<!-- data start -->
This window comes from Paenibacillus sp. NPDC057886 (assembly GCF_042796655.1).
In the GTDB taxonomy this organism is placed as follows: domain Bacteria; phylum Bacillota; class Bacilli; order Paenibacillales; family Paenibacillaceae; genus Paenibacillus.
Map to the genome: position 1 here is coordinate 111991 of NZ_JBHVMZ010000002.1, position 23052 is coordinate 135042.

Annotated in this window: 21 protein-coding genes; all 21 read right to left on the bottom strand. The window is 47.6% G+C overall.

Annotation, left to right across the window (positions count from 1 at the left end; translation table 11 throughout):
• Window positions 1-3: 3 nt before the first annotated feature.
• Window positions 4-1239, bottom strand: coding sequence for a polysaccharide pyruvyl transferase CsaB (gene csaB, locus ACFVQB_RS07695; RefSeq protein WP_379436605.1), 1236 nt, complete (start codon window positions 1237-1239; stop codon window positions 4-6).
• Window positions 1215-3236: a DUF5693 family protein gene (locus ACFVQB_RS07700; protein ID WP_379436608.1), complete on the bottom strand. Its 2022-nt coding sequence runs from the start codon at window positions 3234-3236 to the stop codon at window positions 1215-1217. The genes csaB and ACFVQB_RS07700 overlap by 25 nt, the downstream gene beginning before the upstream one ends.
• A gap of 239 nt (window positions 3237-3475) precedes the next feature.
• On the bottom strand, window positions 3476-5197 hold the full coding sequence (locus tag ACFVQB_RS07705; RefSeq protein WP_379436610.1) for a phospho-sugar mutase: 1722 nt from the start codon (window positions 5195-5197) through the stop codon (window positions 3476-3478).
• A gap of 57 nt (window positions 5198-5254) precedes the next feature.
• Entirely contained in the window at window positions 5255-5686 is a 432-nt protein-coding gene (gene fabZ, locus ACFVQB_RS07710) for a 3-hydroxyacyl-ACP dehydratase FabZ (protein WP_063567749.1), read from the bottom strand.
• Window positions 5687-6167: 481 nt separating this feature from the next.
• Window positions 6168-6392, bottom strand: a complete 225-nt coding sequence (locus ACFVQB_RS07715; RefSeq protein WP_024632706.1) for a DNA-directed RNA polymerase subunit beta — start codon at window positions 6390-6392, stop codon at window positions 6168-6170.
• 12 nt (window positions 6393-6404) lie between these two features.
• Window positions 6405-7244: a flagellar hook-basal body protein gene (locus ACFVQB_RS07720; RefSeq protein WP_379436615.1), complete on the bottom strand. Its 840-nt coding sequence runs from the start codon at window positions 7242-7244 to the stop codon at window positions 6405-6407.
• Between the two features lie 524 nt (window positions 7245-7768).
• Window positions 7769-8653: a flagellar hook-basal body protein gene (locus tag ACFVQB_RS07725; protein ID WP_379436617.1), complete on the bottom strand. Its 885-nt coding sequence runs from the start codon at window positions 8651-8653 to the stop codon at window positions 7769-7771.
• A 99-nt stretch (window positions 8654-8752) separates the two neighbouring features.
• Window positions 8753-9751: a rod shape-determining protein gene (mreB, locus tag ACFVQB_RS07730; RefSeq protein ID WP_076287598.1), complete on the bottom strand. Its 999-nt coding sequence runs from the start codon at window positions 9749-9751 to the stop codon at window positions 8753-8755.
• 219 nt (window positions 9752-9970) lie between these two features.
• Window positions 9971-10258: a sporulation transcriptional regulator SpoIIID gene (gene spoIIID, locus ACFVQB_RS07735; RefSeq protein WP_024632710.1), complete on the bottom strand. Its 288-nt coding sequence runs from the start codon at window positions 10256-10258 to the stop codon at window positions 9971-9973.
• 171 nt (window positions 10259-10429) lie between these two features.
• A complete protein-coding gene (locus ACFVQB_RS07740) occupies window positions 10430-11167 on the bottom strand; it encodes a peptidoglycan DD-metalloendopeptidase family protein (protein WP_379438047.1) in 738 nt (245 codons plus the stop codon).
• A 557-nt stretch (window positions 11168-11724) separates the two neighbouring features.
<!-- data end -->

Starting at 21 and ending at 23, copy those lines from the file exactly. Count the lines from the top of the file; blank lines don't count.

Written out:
• 219 nt (window positions 9752-9970) lie between these two features.
• Window positions 9971-10258: a sporulation transcriptional regulator SpoIIID gene (gene spoIIID, locus ACFVQB_RS07735; RefSeq protein WP_024632710.1), complete on the bottom strand. Its 288-nt coding sequence runs from the start codon at window positions 10256-10258 to the stop codon at window positions 9971-9973.
• 171 nt (window positions 10259-10429) lie between these two features.